You aren’t likely to stay in business long if you don’t prioritize your health – that’s physical, mental, and emotional health. In fact, we’d argue the reason that 50% of small businesses fail within 5 years is due in large part to failing to manage their health. Not enough business owners think of this before starting their small businesses. The stress of owning a small business can take its toll, but don’t let it ruin your company.
Your business is doing well. But what’s next? ProStrategix knows how to help. Read some of our other articles below, or feel free to connect with us and get a complimentary thirty-minute consulting session.
Don't Believe Us? Here Are Some Key Stats
We often believe in the Amazon or Edison myth. Working 20 hours a day with only 3 hours of sleep is the way to win. It’s a heroic image, but it is also false. It’s no wonder that 39% of small business owners claim to work over 60 hours a week — now that’s stress! No one can keep that up forever.
Eating well: If you eat healthy, you are 25% more likely to have improved job performance
Exercise: Improves cognitive function and health
Sleep: According to WebMD, “not getting enough sleep slows down your thought processes, impairs memory, makes it harder to concentrate, and can put you in a bad mood”
4 Amazingly Simple Ways to Reduce Stress
These may seem simple, but they are, in fact, quite powerful tools to keep your health in check. Follow these four steps and you can minimize the stress brought on by your small business drastically.
If you’ve read any of our posts, you know that we are a huge fan of delegation. Burnout is very real. It’s a cause of a number of the problems that most of our clients face. When you start a business, you expect to have complete control but that is a myth. These posts will provide you with the tools to delegate effectively:
2. Plan B's
All businesses have some degree of risk. Having contingency plans in place will help reduce the fear and the worry when something inevitably goes wrong. You don’t need a plan B for everything, just the critical steps of your operations. Here are the three most common:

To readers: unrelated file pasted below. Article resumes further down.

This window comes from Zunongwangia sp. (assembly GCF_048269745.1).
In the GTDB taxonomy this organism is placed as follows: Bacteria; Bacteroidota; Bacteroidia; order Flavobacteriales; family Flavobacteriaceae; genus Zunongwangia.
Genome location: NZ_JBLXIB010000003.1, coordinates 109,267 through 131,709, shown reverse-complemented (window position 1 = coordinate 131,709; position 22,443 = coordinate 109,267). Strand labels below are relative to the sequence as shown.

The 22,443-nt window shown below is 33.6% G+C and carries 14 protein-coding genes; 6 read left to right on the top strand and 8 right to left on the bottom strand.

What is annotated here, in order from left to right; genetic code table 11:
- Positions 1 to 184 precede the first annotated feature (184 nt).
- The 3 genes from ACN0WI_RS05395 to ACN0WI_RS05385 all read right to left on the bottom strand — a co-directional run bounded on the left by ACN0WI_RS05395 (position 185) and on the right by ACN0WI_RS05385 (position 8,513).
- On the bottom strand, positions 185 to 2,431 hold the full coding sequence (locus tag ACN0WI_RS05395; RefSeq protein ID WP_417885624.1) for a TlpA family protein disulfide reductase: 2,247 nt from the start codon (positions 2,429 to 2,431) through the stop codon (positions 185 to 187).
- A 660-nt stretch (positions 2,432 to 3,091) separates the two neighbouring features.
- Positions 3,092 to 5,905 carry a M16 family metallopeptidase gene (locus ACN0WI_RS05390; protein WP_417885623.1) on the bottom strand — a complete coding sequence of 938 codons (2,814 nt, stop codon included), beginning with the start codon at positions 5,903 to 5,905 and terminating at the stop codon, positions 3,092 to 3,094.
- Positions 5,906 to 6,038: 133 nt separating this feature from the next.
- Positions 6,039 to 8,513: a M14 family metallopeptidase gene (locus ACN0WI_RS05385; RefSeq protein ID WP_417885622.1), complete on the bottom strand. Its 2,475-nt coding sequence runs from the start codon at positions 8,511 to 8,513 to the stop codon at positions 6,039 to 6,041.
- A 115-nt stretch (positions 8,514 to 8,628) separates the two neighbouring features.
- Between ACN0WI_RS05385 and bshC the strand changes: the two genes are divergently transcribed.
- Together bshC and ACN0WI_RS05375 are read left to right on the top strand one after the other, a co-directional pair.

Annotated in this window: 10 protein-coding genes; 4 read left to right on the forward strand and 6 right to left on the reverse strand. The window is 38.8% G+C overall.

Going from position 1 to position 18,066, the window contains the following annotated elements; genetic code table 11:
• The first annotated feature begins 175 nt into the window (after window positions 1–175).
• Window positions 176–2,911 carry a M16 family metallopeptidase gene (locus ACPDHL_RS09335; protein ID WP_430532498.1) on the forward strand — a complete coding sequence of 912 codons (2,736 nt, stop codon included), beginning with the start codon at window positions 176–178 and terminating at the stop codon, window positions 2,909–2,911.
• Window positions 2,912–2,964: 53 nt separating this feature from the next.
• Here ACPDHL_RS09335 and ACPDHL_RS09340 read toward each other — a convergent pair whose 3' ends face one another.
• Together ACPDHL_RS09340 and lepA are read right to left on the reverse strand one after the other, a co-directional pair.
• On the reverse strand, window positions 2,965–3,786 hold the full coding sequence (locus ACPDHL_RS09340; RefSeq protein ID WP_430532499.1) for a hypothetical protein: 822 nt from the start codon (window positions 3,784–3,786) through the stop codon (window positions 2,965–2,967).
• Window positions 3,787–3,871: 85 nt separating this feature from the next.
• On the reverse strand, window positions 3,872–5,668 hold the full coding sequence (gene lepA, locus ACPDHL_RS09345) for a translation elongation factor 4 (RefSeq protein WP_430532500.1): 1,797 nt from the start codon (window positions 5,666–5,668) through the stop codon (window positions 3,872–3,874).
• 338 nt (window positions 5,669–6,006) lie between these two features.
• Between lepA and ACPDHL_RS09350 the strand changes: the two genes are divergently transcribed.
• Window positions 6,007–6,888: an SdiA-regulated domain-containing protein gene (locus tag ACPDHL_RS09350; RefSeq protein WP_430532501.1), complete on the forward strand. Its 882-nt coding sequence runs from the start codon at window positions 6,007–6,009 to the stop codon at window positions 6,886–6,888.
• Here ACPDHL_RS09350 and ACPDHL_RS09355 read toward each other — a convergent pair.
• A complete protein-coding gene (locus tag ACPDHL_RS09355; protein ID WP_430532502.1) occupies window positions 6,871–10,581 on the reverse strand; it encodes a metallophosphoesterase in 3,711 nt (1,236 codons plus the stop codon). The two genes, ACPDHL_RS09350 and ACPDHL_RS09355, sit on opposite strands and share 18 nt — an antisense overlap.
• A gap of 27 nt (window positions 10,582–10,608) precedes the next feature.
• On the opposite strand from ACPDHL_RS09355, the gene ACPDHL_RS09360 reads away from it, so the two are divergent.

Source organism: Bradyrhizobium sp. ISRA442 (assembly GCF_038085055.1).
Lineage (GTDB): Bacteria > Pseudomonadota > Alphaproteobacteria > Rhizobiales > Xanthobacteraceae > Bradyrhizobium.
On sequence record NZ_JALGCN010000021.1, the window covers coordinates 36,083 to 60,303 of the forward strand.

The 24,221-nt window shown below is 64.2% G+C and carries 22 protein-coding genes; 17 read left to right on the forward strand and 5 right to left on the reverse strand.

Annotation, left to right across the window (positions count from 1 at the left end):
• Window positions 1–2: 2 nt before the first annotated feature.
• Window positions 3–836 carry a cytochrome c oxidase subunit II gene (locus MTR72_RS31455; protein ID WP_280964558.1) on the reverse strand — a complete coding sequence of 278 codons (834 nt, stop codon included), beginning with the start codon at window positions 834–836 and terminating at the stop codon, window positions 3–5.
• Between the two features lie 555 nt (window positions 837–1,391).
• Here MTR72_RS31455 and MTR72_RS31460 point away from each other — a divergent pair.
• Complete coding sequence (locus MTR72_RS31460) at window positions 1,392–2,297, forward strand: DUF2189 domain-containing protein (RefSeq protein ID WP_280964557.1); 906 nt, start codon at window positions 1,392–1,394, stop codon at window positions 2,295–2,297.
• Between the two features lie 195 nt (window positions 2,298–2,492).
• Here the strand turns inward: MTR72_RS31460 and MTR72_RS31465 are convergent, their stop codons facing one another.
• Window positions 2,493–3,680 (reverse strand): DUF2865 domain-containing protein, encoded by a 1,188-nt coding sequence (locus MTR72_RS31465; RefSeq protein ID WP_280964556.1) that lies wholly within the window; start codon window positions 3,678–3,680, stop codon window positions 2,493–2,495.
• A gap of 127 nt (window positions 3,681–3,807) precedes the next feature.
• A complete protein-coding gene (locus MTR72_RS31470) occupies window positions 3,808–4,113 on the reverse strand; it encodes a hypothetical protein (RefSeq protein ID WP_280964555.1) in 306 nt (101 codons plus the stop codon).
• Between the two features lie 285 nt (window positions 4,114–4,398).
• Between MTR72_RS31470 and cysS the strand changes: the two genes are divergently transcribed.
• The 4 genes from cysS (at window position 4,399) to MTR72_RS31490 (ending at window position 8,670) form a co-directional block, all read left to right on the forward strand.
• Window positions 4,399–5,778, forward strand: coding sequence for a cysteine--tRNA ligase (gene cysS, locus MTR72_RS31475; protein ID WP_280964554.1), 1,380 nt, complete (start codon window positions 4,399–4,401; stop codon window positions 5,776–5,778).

- Talent – make sure you identify the key talent in your organization. Who’s key? The easy answer is if that person left tomorrow, how much pain would you be in? It’s a good idea to have job descriptions, recruitment specs, and succession plans in place to deal with the inevitable.
- Cash – While profit is like food, cash is like air. All businesses should strongly consider a cash contingency plan to deal with any major short falls. Lines of credit, reserves, etc. are all good ways to hold approximately 2 months of operating expenses in some liquid format.
- Equipment – Key equipment, be it hard drives, servers, or industrial equipment, need back-ups. Insurance is a good way to manage the financial risk. Identifying what you would do in case of a major failure is a great way to manage the physical risk.
3. Take a Break
We all have felt that taking a step away from the business would be impossible. But, if you’ve taken steps 1 and 2, this one should be easier than it would be otherwise.
A study released last year by the American Psychological Association concluded that vacations work to reduce stress by removing people from the activities and environments that they associate with stress and anxiety.
In fact, taking vacations also reduce the risk of heart disease and heart attacks in people with elevated risk factors.
4. Find a Trusted Advisor
A trusted advisor, who has been down this path before with a small business, can help you manage stress by putting things into perspective. Everything looks bigger the first time you see it. But, once you’ve dealt with it, you can see it more clearly. Having a trusted advisor can also improve your emotional support network. Look, everyone has messed up at least once. Having someone who overcame the screw-up can help you realize that you can, too.